The Regional District of Nanaimo is currently reviewing its bylaw enforcement services. (File photo)

Two electoral areas opt out of Regional District of Nanaimo’s bylaw enforcement review

Director wants residents to decide what's good for them

  • Jul. 26, 2020 12:00 a.m.

Electoral Areas C and F want no part of the Regional District of Nanaimo’s bylaw enforcement review engagement plan.

The directors for the areas, Maureen Young and Leanne Salter, respectively raised their opposition to the plan at the Electoral Area Services Committee special meeting held on July 21. Both indicated that harmonizing the bylaws that would by enforced to all the electoral areas will not work as they consider each jurisdiction to be different.

The committee passed a motion that Electoral Areas C and F be excluded from the bylaw review engagement plan. Electoral Area A director Keith Wilson opposed.

RDN staff were directed by the board last year in March to conduct a review of the regulatory services and proceedings to identify any gaps that may exist in bylaw enforcement in the electoral areas. Some of the bylaws are outdated as they were adopted some 30 years ago and based on community standards at the time.

As part of the review, the plan is to reach out to stakeholders and the public through its ‘Get Involved RDN’ project page online and social media to ask them for input and feedback that will assist RDN staff to develop recommendations that will make bylaws effective and efficient in the electoral areas.

“I am not interested in what stakeholders somewhere out there are thinking about Area F,” said Salter. “It is the people who live here in Area F that I would be directed by.”

Alternate Area F director Julian Fell also spoke against the engagement plan.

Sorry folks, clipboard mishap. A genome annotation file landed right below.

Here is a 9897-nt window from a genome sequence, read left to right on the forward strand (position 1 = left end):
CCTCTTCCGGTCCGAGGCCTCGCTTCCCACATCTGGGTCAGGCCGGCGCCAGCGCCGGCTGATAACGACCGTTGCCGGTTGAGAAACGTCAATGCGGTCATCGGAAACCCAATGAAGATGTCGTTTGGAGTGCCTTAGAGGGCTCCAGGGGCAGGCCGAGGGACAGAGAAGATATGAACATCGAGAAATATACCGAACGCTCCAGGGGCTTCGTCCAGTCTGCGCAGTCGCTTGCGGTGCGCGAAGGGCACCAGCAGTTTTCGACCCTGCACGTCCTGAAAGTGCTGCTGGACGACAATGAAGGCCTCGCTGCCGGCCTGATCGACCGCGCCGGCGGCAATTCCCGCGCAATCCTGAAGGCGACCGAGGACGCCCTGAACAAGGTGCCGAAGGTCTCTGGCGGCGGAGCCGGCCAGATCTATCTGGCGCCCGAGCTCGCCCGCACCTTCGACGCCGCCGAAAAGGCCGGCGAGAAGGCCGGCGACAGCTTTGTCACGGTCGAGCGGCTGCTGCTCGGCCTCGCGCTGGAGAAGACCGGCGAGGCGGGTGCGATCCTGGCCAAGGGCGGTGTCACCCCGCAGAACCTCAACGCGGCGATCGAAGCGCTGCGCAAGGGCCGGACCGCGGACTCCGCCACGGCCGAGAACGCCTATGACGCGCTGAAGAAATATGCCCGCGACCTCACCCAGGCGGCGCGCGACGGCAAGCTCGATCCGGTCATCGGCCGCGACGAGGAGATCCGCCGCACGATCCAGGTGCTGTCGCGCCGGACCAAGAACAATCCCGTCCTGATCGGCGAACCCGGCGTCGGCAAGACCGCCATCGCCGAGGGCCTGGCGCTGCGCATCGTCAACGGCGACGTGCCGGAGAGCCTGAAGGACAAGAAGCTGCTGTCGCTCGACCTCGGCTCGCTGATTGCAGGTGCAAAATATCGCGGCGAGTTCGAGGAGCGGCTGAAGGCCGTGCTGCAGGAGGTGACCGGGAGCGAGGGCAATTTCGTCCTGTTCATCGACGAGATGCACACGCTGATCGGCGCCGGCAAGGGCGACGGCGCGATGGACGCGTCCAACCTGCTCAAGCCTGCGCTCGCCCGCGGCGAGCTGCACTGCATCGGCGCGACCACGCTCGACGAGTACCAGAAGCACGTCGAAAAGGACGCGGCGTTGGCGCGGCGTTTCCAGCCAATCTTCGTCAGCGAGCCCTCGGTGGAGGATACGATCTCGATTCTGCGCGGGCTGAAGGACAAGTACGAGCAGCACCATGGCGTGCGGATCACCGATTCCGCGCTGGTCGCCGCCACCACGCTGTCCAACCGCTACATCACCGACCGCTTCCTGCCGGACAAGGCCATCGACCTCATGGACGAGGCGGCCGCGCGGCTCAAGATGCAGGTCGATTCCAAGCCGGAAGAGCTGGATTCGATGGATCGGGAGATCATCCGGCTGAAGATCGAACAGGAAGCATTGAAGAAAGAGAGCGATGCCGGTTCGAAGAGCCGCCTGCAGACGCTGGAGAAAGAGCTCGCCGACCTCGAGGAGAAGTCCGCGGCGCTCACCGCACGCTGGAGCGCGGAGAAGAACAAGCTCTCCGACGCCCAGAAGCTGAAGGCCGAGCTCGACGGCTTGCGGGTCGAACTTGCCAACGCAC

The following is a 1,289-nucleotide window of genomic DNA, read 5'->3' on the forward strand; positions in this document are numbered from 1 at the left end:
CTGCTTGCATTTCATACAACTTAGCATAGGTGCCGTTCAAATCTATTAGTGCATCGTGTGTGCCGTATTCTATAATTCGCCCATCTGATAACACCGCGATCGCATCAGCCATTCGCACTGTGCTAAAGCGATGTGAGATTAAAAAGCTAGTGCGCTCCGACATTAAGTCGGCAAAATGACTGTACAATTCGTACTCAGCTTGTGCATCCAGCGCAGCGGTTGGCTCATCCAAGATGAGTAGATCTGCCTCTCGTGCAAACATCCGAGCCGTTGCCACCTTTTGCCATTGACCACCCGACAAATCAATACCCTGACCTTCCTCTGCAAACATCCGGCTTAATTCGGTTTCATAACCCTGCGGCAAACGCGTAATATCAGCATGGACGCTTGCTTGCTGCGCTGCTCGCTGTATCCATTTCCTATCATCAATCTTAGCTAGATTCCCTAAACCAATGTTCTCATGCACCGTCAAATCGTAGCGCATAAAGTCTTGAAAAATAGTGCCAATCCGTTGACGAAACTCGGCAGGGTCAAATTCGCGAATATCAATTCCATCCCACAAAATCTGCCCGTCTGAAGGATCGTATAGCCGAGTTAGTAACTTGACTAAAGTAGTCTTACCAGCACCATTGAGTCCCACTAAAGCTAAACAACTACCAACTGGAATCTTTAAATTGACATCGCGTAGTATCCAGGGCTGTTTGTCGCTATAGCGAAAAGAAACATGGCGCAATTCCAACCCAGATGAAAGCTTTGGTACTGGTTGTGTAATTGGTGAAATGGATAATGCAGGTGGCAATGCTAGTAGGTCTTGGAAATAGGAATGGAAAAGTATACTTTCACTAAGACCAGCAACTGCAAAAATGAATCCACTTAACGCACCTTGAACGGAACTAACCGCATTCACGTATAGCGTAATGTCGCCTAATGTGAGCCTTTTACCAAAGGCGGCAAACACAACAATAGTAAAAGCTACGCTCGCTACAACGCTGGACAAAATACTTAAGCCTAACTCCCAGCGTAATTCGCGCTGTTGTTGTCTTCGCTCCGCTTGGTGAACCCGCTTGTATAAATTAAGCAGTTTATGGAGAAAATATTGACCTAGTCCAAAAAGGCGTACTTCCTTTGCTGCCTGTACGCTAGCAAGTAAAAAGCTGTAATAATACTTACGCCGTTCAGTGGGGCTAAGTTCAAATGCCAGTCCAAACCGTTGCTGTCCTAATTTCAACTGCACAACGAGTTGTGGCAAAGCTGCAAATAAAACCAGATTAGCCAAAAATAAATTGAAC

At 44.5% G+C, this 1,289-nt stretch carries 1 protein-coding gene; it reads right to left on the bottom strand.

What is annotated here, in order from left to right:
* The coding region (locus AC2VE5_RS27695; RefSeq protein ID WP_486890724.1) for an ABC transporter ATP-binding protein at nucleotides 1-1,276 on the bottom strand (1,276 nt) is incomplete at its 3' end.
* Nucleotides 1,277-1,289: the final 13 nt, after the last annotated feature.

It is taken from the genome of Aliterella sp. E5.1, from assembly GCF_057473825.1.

“If other directors want to harmonize their regulations then fine, that is their business, but Area F should not be forced into this,” said Fell. “Area F works much better with its own bylaws and its own way of life. What staff call a gap is not a gap if the missing bylaw is neither wanted nor needed. A bylaw that is good for city sized lots in Area G has little application to the acreages of Area F.”

Fell also pointed out that a large portion of residents in Area F don’t engage in social or electronic media.

Area F is currently conducting its Official Community Plan review. However, the public engagements that were scheduled to take place this year were postponed due to the COVID-19 pandemic, which bans huge public gatherings.

“Any new bylaws or rules and regulations, would come via the OCP when I engage with that community,” said Salter.

Young indicated she has read the report on the proposed review and cited that in 2018, complaints in Area A, B, and C went down while in it went up in Areas E, F, G and H. One of the gaps residents in her area are concern about is the lack of communication from the RDN.

General manager, strategic and community development, Geoff Garbutt said based on the detailed overview and background work they’ve done on each electoral areas’ bylaws, Area F has the most limited number of regulatory bylaws.

“It has the highest number of calls that we’re not able to act on,” said Garbutt. “So I can tell you that noise, property maintenance, and animals because animal control in the area is limited, those are what the residents are asking us. So what we have brought forward is to talk to people.”

Garbutt clarified that they want to gather as much input from the public as to what they’re issues are and report them back to the directors for options and considerations.

“What is interesting is that between each electoral area the bylaws tend to be relatively old, the language is old and the issues that people are raising in some cases aren’t directly affected by them,” said Garbutt. “And so we see, because our communities are interconnected although distinct, when someone builds a house in Area G and F, there are no limits.”

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